The world’s agricultural systems must evolve to feed the estimated 9 billion people who will inhabit our planet by 2050. The UN estimates that global food demand will increase by 60 percent during this time frame. Unfortunately, we are not even meeting the needs of today’s generation. The UN Food and Agriculture Organization estimates that nearly 800 million people around the world lack access to a safe and nutritious supply of food. Global agriculture absolutely must evolve to meet both current shortfalls and future demand without adding more pressure to our food systems or contributing to problems like deforestation and climate change. There really isn’t an alternative, it’s a problem we must solve.
4. Your experience in the public sector and transition into the private sector affords you a unique perspective. What are your thoughts on how global sustainability challenges like food security, climate change, and others should be tackled?
Working to move any highly complex system like global food, energy, or materials production toward a more sustainable future requires that all stakeholders have a seat at the table as well as inclusive, collaborative solutions, based on sound science and supported by relentless innovation. Our best hope for pioneering inclusive, sustainable solutions to achieve global food security, for example, requires developing agricultural production and productivity through research, advancing suitable policy frameworks at all levels, encouraging trade, and supporting efforts to reduce global food loss and waste.
Of course, if the world needs more food we have to support our farmers. As the daughter of a multi-generational farming family, I know firsthand the day-to-day challenges and enumerable rewards of farming and how corporate and government agricultural decisions can directly impact farmers’ productivity and opportunity. As the former Deputy Secretary for the USDA, I have seen the power of smart, commonsense agricultural policies at the global, national, and local level up close. I also know that the face of agriculture is changing and that not only must we help farmers be more productive on every acre of land but that we must seek to empower a diverse and growing rank of future farmers.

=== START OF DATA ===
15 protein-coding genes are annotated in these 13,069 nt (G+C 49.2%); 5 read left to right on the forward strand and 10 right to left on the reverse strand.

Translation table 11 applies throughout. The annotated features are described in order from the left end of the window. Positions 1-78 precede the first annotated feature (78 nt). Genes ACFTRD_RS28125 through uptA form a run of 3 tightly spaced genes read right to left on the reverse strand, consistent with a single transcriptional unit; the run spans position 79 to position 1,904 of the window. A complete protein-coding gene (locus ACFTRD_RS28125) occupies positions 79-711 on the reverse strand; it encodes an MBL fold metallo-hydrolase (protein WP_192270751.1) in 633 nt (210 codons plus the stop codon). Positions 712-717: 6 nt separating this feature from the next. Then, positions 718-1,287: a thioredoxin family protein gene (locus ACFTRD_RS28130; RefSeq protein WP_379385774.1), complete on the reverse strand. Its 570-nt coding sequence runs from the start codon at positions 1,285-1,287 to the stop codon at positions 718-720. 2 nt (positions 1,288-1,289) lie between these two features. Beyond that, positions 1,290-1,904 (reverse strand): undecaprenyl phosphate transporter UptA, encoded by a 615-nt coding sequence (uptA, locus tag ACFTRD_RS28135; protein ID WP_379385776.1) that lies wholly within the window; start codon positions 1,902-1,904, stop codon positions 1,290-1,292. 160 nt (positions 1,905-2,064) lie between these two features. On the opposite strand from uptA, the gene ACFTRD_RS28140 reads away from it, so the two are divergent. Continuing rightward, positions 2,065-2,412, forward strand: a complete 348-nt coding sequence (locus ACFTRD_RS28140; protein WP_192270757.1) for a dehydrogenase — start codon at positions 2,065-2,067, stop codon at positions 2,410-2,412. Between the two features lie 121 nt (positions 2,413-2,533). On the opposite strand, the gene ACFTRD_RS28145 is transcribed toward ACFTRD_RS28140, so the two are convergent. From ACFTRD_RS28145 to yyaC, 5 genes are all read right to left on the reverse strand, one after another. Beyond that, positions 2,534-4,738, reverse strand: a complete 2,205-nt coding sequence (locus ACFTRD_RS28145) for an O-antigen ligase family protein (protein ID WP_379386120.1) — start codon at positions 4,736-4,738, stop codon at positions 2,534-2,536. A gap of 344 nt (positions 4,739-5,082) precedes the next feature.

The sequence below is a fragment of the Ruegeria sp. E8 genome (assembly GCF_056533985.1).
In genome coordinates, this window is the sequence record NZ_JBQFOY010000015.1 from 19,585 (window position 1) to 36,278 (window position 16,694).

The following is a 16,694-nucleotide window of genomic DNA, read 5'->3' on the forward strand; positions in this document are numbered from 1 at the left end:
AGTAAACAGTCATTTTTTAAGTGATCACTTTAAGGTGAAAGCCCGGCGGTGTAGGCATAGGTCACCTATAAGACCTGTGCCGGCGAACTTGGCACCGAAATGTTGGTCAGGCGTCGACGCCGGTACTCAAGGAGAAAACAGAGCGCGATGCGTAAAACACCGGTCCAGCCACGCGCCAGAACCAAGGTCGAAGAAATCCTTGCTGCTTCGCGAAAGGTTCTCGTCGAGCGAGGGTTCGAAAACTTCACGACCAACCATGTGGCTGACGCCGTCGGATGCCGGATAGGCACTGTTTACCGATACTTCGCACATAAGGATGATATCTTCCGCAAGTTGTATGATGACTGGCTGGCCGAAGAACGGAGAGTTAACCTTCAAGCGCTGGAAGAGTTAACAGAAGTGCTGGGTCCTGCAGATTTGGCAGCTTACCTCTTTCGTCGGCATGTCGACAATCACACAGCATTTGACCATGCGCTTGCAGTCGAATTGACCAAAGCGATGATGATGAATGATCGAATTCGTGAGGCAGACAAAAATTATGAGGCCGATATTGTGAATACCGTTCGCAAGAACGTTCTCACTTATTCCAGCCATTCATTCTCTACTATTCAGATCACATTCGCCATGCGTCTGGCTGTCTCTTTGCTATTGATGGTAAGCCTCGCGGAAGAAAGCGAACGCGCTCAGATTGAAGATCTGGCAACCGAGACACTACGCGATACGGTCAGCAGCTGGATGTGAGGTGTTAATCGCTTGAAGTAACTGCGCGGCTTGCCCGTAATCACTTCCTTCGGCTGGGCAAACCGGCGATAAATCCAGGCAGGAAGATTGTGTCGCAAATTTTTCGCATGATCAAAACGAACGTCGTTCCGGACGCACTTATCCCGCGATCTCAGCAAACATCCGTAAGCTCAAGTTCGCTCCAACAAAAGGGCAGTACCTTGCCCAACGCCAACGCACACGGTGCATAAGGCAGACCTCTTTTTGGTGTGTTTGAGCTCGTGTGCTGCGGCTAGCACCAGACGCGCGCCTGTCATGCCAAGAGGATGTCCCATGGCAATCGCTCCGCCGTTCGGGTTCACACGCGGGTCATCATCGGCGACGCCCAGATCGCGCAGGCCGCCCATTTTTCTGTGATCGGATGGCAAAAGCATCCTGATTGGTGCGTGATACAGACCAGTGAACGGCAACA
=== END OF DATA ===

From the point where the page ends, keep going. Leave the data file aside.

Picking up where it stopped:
5. Has anything surprised you about your new role?
So many things! DuPont is an incredibly diverse, innovative company. Our products touch almost every sector of the economy. As a result, I’ve been amazed at what a window into the transformations happening in our world this position affords me. Every day I have conversations with leaders both in and outside of the company making those transformations happen.
For example, The John Hopkins University and DuPont recently signed agreements allowing DuPont to commercialize a garment with innovative features from Johns Hopkins to help protect people on the front lines of the Ebola crisis and future deadly infectious disease outbreaks. The collaboration began in response to the humanitarian need identified by the U.S. Agency for International Development (USAID) during the recent Ebola outbreak in West Africa. In this region, the Ebola virus has infected more than 28,000 patients and resulted in more than 11,000 deaths. Harsh climates and ill-equipped health systems have led to tough working conditions that made it particularly difficult to keep the infections at bay. As the disease spread, many nurses, doctors and others were fatally infected by the patients they were treating. With its history of innovation in personal protective apparel, DuPont is quite literally supporting the men and women around the world fighting Ebola and other infectious diseases. That’s transformation in action!
To learn more about sustainability at DuPont, please visit www.sustainability.dupont.com.